I have had quite a few people asking me how I came up with this image. During our trip to Seattle last month, I had a chance to play around with a program for the iPad called Snapseed. Snapseed is made by Nik, whose filters I use extensively in both Lightroom 4 and in Photoshop. They are second to NONE when it comes to making post production editing a breeze. Still not easy, but fun.
Snapseed came out with a PC version of their app and it came with a brief trial period. Since I had enjoyed playing with it on the iPad, I figured it would be worth goofing around with on my desktop. Sure enough, I was hooked. Lots of ways to add layers and colors and textures. Very fun, simple, easy. The downside was that there wasn't anywhere near enough control of the creative process. Once you exhausted their tiny handful of textures or colors, it all started to look the same. That just wouldn't do for my creative needs.
To that end, I returned to Photoshop and began building my images using this technique. Layer upon layer, changing the opacity and blending modes, over and over, adding salt and freshly ground pepper to taste, until it was soup. Mind you, much like recipes on the internet, there is nothing here that hasn't been done a thousand times before. It is nothing I invented. This is just a new way of making soup, for me. Here is my recipe:
Believe it or not, I started with this very flat, boring image. Yep. It sucked. Grey day, grey skies, no movement, cold, blah. Normally, I would just throw this sort of image out and go back and shoot again another day. Specifically a day where I wouldn't run the risk of hypothermia and frostbite.
Step one: create a layer over our main image. This texture was downloaded from DeviantArt.com and then modified slightly in Lightroom 4. It was necessary to change the layering property / blending mode to Hard Light.
Here, the Hard Light blending mode has been applied.
In this image, the opacity of the textured layer has been reduced to about 30%. That makes the color start to fade too, which can be a good thing or not, depending on your needs. In my case, I wanted it to feel as cold as I felt. That meant bringing in cold colors which could convey that frigid feeling. To that end, I put a SOLID dark blue layer over everything.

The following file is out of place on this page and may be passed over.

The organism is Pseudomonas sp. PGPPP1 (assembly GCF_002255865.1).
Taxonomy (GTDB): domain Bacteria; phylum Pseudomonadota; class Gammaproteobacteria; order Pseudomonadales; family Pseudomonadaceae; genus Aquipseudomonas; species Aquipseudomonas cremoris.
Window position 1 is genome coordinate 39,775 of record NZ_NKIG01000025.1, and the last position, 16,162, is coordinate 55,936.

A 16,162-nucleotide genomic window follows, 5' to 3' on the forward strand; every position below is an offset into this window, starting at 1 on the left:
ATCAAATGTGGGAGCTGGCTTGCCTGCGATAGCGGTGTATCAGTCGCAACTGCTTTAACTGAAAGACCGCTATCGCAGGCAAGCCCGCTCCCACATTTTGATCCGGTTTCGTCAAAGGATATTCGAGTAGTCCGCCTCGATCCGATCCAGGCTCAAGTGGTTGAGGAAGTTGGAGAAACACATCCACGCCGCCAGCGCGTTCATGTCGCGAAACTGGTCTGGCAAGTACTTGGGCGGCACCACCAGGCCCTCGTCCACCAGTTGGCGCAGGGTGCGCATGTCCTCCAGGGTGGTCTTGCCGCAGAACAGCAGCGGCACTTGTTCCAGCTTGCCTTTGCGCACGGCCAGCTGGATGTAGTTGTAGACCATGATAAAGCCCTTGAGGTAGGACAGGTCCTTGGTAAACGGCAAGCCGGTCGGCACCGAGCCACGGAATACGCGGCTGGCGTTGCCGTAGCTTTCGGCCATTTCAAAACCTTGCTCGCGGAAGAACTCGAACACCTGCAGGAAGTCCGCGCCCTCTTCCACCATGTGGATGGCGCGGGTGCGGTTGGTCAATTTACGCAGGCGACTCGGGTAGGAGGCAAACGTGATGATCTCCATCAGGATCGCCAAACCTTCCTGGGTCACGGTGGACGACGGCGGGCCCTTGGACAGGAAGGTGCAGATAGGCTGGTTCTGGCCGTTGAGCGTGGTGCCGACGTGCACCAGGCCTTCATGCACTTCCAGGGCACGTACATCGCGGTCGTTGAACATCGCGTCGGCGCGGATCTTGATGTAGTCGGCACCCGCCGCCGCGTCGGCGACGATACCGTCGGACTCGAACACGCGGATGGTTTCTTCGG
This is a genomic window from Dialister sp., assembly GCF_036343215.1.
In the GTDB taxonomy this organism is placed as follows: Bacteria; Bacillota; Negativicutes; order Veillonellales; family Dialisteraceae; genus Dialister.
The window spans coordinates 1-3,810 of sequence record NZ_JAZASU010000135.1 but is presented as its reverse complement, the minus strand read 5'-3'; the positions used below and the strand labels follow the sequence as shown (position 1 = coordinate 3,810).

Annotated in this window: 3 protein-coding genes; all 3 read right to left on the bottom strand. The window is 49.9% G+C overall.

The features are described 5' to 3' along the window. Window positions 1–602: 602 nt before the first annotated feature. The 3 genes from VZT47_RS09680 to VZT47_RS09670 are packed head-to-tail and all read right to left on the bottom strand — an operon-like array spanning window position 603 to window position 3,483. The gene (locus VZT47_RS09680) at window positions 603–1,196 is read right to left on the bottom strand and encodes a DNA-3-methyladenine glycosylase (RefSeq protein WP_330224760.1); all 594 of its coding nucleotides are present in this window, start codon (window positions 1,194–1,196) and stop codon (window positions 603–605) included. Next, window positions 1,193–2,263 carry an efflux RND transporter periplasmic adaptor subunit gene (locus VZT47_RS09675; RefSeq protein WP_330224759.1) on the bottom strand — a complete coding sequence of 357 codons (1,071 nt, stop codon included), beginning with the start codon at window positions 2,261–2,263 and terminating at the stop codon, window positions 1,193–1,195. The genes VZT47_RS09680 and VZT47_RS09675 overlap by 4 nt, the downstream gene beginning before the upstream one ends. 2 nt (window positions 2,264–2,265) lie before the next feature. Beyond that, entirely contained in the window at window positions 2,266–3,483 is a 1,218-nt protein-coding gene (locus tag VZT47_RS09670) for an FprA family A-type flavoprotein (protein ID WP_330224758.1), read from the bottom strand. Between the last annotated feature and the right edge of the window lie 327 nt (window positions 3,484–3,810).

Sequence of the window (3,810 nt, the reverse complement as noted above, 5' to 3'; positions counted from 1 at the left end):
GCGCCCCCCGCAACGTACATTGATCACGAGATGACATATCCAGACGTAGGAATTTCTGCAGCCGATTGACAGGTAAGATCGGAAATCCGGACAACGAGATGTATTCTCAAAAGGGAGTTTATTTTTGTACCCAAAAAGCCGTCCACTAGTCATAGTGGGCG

Then I adjusted that layer with the Hard Light blending mode. Almost there! This was close to what I wanted, but the texture seemed a little over bearing. Seemed just a bit over the top.
In this final image, I adjusted the last BLUE layer's opacity to 30% which pulled the texture down a touch, and removed some of the harshness (and richness) of the color.
I hope this makes sense. I will be doing more of this sort of playing over the next few months. I have quite a few different ideas I want to experiment with. I spent the bulk of yesterday afternoon wandering around Corning photographing textures in back alleys. Never mind that it was freezing out. Never mind that I have bronchitis and should have been home in bed. I wanted to make use of the overcast glaring sky (very soft light) to capture the texture of the old brick buildings in the Corning downtown area. More on those textures in my next post.
I guess what I would like to know is how this approach to image making strikes you? Is this final image more compelling? How would you convey the idea of bone chilling cold? What ways have you used texture in your image creation?